The European Union’s ambassador to the UK has said that contact will continue to be made with the DUP “whoever the leader is”.
Joao Vale de Almeida was speaking at an Institute for Government event as Arlene Foster announced her resignation as DUP leader and First Minister of Northern Ireland.
On the prospect that her resignation may bring new strains to the Trade and Co-operation Agreement, he said: “I don’t want to interfere in the internal affairs of the United Kingdom or of Northern Ireland and, even less so, the internal matters of the DUP.
“We have had a good dialogue and a good relationship with Arlene Foster. In different moments, she has been part of many meetings where we discussed the (Northern Ireland) protocol.”
He added: “I have had good contacts with the DUP leadership under different representatives, so we will continue to talk to the DUP whoever the leader is.”
Mrs Foster said she will stand down as party leader on May 28 and as First Minister at the end of June.
The announcement comes 24 hours after a sizeable internal heave against her by DUP politicians unhappy with her leadership.
Earlier this year, the UK Government refused to give Mr Vale de Almeida the same status as national ambassadors.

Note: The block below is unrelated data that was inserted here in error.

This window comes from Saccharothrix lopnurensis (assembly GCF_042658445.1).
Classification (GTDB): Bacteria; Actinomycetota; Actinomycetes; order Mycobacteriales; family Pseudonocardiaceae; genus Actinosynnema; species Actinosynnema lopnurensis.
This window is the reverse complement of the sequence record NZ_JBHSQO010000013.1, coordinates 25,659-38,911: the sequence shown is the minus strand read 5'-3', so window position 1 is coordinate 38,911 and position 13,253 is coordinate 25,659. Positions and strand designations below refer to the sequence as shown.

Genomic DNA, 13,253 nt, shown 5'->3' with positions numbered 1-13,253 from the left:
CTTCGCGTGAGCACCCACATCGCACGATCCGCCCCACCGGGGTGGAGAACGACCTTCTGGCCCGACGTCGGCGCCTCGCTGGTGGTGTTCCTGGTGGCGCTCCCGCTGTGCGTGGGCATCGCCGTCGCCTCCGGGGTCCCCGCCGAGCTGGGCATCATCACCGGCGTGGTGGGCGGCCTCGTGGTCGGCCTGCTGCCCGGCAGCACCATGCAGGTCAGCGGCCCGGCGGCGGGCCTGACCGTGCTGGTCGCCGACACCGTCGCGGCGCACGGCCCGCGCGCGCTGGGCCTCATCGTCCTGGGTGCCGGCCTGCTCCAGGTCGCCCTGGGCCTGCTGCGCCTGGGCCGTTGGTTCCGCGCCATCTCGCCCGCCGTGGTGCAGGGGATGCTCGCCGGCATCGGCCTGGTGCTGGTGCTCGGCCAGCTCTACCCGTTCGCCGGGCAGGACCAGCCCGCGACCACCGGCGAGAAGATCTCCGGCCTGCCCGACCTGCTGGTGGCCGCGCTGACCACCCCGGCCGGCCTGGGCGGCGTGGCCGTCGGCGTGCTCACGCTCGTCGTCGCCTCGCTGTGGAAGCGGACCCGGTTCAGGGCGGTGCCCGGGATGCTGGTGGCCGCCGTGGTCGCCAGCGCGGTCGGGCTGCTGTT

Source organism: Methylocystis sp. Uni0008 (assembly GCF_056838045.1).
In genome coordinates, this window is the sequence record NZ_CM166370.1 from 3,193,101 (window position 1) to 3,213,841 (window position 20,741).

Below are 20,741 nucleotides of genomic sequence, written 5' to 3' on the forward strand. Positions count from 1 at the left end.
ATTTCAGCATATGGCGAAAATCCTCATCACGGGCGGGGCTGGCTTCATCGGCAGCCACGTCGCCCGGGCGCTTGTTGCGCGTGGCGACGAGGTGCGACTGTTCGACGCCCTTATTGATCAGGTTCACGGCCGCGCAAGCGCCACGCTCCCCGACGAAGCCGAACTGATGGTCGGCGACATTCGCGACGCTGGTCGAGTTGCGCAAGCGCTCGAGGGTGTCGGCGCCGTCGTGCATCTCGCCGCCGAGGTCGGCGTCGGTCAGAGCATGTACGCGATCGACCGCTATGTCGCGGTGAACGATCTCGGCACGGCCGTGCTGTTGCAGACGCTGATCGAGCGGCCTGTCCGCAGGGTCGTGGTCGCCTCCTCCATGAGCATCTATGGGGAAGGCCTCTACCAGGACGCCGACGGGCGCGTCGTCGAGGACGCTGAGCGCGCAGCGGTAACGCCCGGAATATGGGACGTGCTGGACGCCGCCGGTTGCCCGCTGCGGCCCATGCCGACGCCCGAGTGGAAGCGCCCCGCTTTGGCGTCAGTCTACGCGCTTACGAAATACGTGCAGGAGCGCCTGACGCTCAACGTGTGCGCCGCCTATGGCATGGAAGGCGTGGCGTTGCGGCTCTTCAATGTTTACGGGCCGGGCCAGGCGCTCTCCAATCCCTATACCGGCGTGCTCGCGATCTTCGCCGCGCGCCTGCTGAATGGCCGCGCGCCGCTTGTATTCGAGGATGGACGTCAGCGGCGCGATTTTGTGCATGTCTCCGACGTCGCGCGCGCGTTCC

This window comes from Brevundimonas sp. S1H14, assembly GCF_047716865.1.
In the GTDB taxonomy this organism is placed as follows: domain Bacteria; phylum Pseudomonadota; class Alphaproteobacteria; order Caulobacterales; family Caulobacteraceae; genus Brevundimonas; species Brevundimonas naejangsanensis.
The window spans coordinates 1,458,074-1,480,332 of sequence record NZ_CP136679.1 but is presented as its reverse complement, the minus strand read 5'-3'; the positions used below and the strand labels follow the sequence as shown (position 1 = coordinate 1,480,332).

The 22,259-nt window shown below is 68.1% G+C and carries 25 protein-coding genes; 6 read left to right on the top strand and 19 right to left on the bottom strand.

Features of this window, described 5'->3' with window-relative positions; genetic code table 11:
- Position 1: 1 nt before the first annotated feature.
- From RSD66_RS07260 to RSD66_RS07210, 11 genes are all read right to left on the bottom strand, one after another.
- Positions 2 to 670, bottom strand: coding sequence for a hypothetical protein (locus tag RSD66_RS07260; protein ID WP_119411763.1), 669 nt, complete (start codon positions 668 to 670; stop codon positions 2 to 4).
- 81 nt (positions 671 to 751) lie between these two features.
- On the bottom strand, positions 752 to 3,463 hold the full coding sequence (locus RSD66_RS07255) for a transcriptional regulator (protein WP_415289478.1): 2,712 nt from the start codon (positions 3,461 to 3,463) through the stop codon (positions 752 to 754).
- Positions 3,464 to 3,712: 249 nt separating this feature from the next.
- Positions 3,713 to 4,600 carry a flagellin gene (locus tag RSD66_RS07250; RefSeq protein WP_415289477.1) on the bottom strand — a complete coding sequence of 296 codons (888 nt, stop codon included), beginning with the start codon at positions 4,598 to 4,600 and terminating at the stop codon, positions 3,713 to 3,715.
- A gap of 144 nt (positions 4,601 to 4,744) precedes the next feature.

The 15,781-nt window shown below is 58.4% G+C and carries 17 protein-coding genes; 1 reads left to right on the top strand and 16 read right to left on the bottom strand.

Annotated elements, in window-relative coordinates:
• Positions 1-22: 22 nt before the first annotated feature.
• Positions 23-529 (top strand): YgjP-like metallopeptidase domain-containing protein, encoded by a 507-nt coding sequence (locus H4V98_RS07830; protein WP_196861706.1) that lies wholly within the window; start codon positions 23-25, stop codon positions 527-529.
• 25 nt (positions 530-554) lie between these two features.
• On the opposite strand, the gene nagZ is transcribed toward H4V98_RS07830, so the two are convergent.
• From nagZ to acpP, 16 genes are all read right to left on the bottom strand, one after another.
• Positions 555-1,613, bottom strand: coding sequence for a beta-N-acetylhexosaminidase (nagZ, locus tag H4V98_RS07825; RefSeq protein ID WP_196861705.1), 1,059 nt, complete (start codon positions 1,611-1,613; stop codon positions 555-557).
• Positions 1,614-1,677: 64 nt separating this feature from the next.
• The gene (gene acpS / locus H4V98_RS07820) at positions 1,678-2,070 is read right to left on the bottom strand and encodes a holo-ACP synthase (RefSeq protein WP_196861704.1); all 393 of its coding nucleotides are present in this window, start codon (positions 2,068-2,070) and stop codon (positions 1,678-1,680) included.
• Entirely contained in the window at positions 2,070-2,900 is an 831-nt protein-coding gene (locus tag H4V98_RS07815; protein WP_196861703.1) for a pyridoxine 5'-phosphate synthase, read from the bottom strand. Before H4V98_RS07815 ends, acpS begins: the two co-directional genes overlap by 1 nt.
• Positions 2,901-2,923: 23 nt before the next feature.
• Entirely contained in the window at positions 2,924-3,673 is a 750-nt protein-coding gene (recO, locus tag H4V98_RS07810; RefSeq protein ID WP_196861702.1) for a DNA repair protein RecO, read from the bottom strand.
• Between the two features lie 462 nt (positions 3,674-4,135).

The ambassador said that discussions are still taking place and he is “confident that we will find a solution that is in line with international practice”.
He added: “It is about recognition. It is about respect. It is about the formalities of diplomatic life and that is an important aspect.
“I am very hopeful that we can soon come to an understanding on how to organise this diplomatic side of our relationship.
“Once that is the case, we will be in a better position to contribute to a constructive relationship.”
Mr Vale de Almeida said that both himself and Brussels are being “extremely attentive” to the situation in Northern Ireland along with questions about whether the protocol is sustainable and how the EU and the UK are going to reach a solution.
He described the Good Friday Agreement as at “the top of our concerns” and stressed a commitment to its success.
The ambassador said: “I want to be very clear about one point – the protocol is not the problem.
“The problem is Brexit and the shape of Brexit and the impact it had on Northern Ireland.
“Everybody knew from the referendum and the choices made to leave the single market and the customs union that Northern Ireland would be the most difficult and most intricate issue to be solved.”
Mr Vale de Almeida said he is aware that the Northern Ireland situation is “sensitive”.
He noted: “We don’t want to create problems where we don’t need to create problems but you have to understand that we have to manage a situation which was not created by us but there is an impact in our own single market so we need to look at that.
“Our main purpose remains peace, reconciliation, stability and prosperity in Northern Ireland. Whatever we can do to contribute to that, we will do.”